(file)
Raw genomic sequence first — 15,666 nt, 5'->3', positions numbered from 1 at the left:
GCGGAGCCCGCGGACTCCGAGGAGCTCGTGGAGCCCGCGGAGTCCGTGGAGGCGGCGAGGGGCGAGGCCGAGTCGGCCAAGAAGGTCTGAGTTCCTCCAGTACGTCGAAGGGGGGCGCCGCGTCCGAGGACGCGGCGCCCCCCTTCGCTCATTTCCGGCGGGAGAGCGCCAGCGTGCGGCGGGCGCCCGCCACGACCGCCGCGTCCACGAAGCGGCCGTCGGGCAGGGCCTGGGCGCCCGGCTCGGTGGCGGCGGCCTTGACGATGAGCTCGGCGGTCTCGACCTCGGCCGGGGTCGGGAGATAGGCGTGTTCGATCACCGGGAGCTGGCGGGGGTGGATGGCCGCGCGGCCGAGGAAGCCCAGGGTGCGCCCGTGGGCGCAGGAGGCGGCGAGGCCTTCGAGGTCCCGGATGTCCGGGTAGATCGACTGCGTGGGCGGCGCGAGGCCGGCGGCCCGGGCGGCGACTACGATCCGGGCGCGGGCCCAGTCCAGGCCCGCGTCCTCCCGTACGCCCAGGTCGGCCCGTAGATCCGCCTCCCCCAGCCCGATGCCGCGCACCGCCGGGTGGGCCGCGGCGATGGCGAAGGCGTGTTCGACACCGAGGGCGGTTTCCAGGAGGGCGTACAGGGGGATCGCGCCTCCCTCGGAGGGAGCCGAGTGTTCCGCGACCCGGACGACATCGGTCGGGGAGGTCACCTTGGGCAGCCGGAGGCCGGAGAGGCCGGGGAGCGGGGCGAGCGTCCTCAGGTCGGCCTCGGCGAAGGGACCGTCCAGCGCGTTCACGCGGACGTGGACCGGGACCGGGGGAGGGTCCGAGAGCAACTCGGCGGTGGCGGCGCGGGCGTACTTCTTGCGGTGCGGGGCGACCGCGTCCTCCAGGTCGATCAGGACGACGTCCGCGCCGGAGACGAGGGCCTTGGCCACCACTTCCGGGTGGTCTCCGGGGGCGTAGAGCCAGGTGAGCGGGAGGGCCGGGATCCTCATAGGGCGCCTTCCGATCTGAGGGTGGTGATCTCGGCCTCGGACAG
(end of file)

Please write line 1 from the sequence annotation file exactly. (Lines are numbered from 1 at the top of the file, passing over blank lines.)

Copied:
Raw genomic sequence first — 15,666 nt, 5'->3', positions numbered from 1 at the left: